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Quarantine rule change considered to help Kiwi seafarers get home

The Government will consider changing the rules to make it easier for Kiwi seafarers working around the world to access managed isolation spots and return home.

Nathan Schumacher is an offfshore geotechnical engineer and an advocate for dozens of seafarers trying to return to New Zealand. Source: 1 NEWS

Transport Minister Michael Wood told 1 NEWS today that he will promptly review the current settings after receiving correspondence from seafarers on the matter.  

"I have immense sympathy for these people because many of them have been out of New Zealand for an extended period of time and that's why I'm willing to look into it and do to so relatively quickly," Wood said.

"It will also be a matter for the Immigration and MIQ spaces in terms of ministerial responsibilities so I will be engaging with those colleagues...in the coming weeks"

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Nathan Schumacher is an offfshore geotechnical engineer and an advocate for dozens of seafarers trying to return to New Zealand.

Schumacher told 1 NEWS many seafarers have not been home in over six months as they cannot access spots in MIQ.

He said they often have "poor internet connectivity, do not know when they fly [in and out] as their work is variable, and berthing spots in port are often last minute", making it almost impossible to book MIQ spots in advance.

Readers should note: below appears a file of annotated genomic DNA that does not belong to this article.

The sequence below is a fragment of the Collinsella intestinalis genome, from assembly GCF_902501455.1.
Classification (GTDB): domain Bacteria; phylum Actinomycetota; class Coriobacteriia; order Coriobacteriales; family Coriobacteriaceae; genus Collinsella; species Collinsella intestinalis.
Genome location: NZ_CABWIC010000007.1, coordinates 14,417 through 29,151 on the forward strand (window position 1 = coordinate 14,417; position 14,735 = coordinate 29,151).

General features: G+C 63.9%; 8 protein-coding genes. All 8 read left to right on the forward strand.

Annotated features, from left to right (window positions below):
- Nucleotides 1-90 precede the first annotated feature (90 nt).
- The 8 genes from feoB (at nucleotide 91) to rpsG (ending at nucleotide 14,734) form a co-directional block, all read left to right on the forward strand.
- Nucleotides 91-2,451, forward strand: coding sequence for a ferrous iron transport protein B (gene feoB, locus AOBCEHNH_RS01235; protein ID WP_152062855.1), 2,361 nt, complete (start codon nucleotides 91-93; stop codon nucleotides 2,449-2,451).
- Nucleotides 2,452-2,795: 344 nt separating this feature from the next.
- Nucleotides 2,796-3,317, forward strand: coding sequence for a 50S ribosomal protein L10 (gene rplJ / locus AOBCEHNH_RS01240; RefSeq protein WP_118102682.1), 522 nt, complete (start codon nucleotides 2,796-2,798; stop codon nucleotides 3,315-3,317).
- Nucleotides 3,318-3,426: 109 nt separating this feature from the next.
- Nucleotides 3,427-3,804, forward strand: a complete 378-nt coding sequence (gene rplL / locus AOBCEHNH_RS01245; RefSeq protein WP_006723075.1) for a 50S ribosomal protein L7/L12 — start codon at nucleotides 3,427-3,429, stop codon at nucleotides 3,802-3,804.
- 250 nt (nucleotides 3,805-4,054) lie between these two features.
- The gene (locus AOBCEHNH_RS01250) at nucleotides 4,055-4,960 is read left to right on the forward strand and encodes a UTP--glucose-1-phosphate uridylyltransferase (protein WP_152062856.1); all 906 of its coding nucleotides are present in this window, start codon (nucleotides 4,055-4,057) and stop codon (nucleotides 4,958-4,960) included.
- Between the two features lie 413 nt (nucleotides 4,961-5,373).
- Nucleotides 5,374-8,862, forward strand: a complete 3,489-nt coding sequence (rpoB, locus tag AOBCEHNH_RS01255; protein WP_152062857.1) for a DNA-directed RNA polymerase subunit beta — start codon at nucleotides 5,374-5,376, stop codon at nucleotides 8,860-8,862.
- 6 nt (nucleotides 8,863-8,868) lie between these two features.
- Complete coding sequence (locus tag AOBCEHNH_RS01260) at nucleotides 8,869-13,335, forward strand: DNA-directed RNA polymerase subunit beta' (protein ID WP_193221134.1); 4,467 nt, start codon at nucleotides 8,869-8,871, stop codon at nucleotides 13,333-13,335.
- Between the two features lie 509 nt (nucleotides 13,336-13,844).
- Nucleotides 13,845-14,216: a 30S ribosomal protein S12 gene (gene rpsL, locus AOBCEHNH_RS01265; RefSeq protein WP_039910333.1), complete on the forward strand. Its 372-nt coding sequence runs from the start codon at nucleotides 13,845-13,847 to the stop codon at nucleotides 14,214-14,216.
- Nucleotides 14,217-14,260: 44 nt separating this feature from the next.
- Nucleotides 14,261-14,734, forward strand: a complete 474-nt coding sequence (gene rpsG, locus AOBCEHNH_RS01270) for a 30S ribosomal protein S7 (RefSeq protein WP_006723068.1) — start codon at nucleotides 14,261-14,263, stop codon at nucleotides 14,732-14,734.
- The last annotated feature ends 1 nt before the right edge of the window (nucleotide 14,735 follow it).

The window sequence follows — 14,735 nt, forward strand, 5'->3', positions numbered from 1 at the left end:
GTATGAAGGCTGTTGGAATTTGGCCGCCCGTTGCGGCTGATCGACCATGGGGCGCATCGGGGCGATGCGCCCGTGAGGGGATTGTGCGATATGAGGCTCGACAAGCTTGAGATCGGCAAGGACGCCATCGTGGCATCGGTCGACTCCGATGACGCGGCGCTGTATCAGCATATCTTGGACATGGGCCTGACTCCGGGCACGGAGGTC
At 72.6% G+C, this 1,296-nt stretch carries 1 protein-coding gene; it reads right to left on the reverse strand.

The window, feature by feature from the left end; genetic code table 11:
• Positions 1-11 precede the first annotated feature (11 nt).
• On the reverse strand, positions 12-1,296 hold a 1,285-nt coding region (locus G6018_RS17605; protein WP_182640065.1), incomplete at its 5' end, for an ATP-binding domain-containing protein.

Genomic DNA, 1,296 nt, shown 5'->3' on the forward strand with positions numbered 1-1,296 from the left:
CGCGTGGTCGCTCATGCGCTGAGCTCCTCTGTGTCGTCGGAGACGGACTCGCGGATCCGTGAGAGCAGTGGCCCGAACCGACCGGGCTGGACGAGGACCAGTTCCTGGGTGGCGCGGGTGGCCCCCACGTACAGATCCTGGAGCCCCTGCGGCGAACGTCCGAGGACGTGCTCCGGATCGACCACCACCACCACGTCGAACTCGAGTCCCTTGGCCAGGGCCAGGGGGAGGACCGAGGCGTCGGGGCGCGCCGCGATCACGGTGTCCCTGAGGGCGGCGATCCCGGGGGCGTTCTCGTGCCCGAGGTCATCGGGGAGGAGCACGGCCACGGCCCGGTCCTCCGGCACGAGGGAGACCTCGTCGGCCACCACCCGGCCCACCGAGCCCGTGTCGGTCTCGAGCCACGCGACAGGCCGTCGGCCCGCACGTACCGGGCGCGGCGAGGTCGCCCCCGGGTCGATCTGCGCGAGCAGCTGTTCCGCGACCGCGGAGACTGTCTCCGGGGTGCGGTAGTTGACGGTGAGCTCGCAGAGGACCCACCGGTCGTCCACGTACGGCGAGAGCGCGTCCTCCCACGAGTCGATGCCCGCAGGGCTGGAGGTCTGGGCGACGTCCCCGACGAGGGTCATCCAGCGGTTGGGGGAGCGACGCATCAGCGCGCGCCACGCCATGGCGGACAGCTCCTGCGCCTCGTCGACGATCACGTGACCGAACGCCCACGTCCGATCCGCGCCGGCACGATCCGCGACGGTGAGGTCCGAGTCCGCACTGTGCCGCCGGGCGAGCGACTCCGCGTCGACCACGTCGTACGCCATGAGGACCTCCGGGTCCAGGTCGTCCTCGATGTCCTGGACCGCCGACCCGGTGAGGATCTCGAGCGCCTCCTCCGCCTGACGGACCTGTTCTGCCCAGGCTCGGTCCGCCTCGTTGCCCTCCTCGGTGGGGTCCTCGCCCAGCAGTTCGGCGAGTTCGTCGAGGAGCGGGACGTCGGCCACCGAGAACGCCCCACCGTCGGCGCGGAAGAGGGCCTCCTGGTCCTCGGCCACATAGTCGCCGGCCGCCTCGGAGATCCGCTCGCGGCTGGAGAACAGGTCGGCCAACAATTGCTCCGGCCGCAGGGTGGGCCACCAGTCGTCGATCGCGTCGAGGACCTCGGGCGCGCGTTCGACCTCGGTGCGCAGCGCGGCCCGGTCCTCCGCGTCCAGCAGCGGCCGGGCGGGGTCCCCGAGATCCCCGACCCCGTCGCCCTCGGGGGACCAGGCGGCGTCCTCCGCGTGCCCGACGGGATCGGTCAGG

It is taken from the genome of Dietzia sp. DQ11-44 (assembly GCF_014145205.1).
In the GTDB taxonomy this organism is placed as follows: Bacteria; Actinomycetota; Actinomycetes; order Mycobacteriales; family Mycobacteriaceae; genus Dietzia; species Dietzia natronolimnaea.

Schumacher wants seafarers to have priority access to MIQ spots in recognition of the essential work they do, and was pleased to hear it was under consideration.

"Allowing repatriation of our seafarers to return home unhindered via the MIAS will significantly reduce the stress and burden these families are feeling, being away from loved ones for so long, and allowing livelihoods to be maintained and returned back to some form of normality."

New Zealand has officially designated seafarers as key workers through the International Maritime Organisation, in recognition of their work supporting the global supply trade. 

The Government is also amending legislation so maritime levies can be used to fund extra support for international seafarers while in New Zealand.

Wood says it will not only give the Seafarers Welfare Board long-term funding certainty, it will also allow New Zealand to meet its international commitments to support seafarers' wellbeing.